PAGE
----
Subject: Re: [Boost-build] Extending bjam to compile C# source using mono
From: Vladimir Prus (vladimir.prus_at_[hidden])
Date: 2015-09-08 05:05:09
On 07-Sep-15 11:55 PM, Deane Yang wrote:
> I am trying to extend Boost Build to compile C# files using csc.exe on
> Windows and msc (Mono compiler) on Linux and OS X.
> First, for backward compatibility reasons, I am using version 1.49.0 of
> boost and building Boost Build v2 using the source provided in that
> The main issues I'm running into are the following:
> 1) How do I set up platform-dependent compiler names and option delimiters
> (/ for windows and - for other OS's)?
You can use the 'path' module for that.
> 2) How do I create a "library" that is called <library name>.dll on all
> platforms rather than, say, lib<library name>.dylib on OS X?
I'll answer this question at the end.
> 3) Most importantly, how do I get the right path to the output of a target?
> When I do the following on OS X:
> feature cs-reference : : free dependency path ;
> flags mcs.make-exe CS_REFERENCE <cs-reference> ;
> actions make-exe
> mcs -target:exe -r:$(CS_REFERENCE) -out:$(<) $(>)
> and my Jamfile has
> lib cslib : cs_source
> exe test : test.cs
> : <cs-reference>cslib
> and I do "bjam -n", I get
> mcs -target:exe
> -out:bin/darwin-4.2.1/debug/address-model-64/threading-multi/test test.cs
> Note the spurious "<p" and ">" in the option "-r:". How do I get rid of
These characters are parts of the target name, sort of name manging - e.g. 'p' means
this is a target with a specific location on the file system. In order to convert
those into paths inside actions block, you'd use "bind" modifier, e.g.:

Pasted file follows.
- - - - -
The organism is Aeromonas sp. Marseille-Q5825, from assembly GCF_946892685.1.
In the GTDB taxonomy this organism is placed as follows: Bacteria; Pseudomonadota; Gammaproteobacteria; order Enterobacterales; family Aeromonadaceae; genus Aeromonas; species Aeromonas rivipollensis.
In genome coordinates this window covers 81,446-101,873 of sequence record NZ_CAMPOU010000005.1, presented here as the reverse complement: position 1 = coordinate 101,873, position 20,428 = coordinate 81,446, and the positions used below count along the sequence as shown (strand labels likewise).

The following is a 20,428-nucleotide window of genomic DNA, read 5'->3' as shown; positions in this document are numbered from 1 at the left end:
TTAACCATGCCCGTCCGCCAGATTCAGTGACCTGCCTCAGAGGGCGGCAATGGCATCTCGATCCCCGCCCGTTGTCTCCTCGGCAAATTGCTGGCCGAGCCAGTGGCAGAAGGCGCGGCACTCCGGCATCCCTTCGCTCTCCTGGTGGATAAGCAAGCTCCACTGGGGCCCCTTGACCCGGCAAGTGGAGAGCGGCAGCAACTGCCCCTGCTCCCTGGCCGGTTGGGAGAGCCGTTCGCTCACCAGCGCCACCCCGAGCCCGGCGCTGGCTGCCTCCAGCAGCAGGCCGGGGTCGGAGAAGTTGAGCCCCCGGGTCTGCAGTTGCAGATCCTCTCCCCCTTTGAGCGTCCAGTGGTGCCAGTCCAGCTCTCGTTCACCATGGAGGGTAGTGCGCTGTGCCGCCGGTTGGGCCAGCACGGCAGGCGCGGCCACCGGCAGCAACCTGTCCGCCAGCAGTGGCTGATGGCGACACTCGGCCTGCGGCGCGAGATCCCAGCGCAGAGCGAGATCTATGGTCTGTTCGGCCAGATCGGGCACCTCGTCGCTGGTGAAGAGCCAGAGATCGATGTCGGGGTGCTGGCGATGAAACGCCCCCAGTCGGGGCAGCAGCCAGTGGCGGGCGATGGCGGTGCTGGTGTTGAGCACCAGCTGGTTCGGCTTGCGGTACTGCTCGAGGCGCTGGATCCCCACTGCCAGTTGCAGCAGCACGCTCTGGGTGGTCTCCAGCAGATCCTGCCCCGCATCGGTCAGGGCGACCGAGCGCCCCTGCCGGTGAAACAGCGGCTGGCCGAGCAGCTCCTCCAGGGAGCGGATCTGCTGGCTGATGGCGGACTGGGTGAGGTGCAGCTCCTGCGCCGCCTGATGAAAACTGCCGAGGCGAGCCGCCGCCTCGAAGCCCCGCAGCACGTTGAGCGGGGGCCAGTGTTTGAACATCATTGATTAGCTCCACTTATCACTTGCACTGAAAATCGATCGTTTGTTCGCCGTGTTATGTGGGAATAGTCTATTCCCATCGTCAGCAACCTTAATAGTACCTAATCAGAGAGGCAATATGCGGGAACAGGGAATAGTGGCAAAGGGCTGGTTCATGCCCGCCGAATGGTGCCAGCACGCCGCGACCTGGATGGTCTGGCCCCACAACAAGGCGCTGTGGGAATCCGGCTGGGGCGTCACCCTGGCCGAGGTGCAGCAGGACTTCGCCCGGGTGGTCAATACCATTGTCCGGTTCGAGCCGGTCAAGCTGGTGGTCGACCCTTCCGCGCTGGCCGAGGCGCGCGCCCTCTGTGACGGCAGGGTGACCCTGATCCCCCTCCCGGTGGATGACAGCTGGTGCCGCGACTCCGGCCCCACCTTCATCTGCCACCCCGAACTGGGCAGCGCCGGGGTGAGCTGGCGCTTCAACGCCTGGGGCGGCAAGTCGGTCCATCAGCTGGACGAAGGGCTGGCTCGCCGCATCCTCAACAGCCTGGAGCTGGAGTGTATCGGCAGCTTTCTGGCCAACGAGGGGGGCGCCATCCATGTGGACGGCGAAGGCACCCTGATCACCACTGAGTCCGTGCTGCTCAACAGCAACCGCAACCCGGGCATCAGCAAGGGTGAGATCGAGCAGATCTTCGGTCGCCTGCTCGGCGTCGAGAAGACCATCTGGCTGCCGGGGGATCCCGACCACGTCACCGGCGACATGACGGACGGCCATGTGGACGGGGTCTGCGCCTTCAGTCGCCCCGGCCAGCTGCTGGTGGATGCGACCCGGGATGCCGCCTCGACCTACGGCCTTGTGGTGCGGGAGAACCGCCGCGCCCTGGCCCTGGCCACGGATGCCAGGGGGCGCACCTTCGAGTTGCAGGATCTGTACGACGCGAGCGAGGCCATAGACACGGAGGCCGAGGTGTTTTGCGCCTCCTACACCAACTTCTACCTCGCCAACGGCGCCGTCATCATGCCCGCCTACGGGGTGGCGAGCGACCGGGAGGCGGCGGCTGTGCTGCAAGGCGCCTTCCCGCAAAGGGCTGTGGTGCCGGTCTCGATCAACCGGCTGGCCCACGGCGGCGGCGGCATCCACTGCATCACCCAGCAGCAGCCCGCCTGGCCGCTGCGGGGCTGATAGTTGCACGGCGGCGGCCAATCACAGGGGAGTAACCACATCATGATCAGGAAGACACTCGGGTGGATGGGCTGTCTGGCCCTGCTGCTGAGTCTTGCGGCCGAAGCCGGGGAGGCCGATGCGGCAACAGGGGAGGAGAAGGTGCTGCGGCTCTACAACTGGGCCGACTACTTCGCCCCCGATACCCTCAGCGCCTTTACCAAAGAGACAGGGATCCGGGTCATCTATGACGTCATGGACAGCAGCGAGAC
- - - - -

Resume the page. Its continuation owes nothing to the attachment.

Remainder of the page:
actions make-exe bind CS_REFERENCE
You'd need to also add this code:
DEPENDS $(<) : [ on $(<) return $(CS_REFERENCE) ] ;
This is documented at http://www.boost.org/build/doc/html/bbv2/extending/features.html
Regarding naming of libraries, when you write:
lib cslib : cs_source ;
you are asking Boost.Build to create a regular library, and therefore the default naming will be used.
In theory it might be possible to adjust the naming based on the types of the sources - i.e. use
custom naming if either one of the sources is .cs, or if all sources are .cs, or similar, but that
might be very brittle, so a better way would be to create new target type. Maybe, assembly-lib,
or similar. Then, you can customized it's suffix easily. You'd need something like:
import type ;
type.register ASSEMBLY_LIB : dll : SHARED_LIB ;
this will automatically declare a function 'assembly-lib' that you can use. More details can be found at:
It's generally best to declare generators to support custom tools, which is documented at:
Hope this helps,
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